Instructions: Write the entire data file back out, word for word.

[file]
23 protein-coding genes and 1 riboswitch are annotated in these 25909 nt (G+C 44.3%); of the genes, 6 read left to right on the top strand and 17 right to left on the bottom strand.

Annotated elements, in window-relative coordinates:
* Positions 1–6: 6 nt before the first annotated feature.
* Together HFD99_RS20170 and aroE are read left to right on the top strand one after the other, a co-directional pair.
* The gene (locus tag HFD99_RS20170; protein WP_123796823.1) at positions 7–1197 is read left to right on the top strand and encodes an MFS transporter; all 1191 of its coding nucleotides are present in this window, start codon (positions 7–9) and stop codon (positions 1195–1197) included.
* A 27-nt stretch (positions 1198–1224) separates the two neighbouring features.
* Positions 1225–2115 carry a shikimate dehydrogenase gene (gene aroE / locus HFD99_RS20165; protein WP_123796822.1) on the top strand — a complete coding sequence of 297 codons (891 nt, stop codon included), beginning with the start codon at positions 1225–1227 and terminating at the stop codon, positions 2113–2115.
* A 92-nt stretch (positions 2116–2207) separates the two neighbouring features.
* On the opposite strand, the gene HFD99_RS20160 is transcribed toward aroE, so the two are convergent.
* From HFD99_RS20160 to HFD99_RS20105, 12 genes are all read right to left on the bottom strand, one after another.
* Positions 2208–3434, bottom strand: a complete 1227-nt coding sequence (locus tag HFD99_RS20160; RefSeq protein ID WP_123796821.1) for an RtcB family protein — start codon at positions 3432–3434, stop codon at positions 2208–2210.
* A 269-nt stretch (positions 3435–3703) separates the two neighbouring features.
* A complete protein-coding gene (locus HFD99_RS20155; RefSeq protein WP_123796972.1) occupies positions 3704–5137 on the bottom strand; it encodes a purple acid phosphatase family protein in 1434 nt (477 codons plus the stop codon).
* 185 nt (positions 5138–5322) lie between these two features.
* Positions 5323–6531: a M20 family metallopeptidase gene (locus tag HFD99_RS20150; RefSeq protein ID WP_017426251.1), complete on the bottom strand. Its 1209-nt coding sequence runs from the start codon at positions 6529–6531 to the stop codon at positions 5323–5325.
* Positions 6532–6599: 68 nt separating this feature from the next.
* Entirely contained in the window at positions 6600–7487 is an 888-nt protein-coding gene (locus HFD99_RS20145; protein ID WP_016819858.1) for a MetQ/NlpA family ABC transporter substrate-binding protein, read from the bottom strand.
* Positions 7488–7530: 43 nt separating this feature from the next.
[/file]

23 protein-coding genes and 1 riboswitch are annotated in these 25909 nt (G+C 44.3%); of the genes, 6 read left to right on the top strand and 17 right to left on the bottom strand.

Annotated elements, in window-relative coordinates:
* Positions 1–6: 6 nt before the first annotated feature.
* Together HFD99_RS20170 and aroE are read left to right on the top strand one after the other, a co-directional pair.
* The gene (locus tag HFD99_RS20170; protein WP_123796823.1) at positions 7–1197 is read left to right on the top strand and encodes an MFS transporter; all 1191 of its coding nucleotides are present in this window, start codon (positions 7–9) and stop codon (positions 1195–1197) included.
* A 27-nt stretch (positions 1198–1224) separates the two neighbouring features.
* Positions 1225–2115 carry a shikimate dehydrogenase gene (gene aroE / locus HFD99_RS20165; protein WP_123796822.1) on the top strand — a complete coding sequence of 297 codons (891 nt, stop codon included), beginning with the start codon at positions 1225–1227 and terminating at the stop codon, positions 2113–2115.
* A 92-nt stretch (positions 2116–2207) separates the two neighbouring features.
* On the opposite strand, the gene HFD99_RS20160 is transcribed toward aroE, so the two are convergent.
* From HFD99_RS20160 to HFD99_RS20105, 12 genes are all read right to left on the bottom strand, one after another.
* Positions 2208–3434, bottom strand: a complete 1227-nt coding sequence (locus tag HFD99_RS20160; RefSeq protein ID WP_123796821.1) for an RtcB family protein — start codon at positions 3432–3434, stop codon at positions 2208–2210.
* A 269-nt stretch (positions 3435–3703) separates the two neighbouring features.
* A complete protein-coding gene (locus HFD99_RS20155; RefSeq protein WP_123796972.1) occupies positions 3704–5137 on the bottom strand; it encodes a purple acid phosphatase family protein in 1434 nt (477 codons plus the stop codon).
* 185 nt (positions 5138–5322) lie between these two features.
* Positions 5323–6531: a M20 family metallopeptidase gene (locus tag HFD99_RS20150; RefSeq protein ID WP_017426251.1), complete on the bottom strand. Its 1209-nt coding sequence runs from the start codon at positions 6529–6531 to the stop codon at positions 5323–5325.
* Positions 6532–6599: 68 nt separating this feature from the next.
* Entirely contained in the window at positions 6600–7487 is an 888-nt protein-coding gene (locus HFD99_RS20145; protein ID WP_016819858.1) for a MetQ/NlpA family ABC transporter substrate-binding protein, read from the bottom strand.
* Positions 7488–7530: 43 nt separating this feature from the next.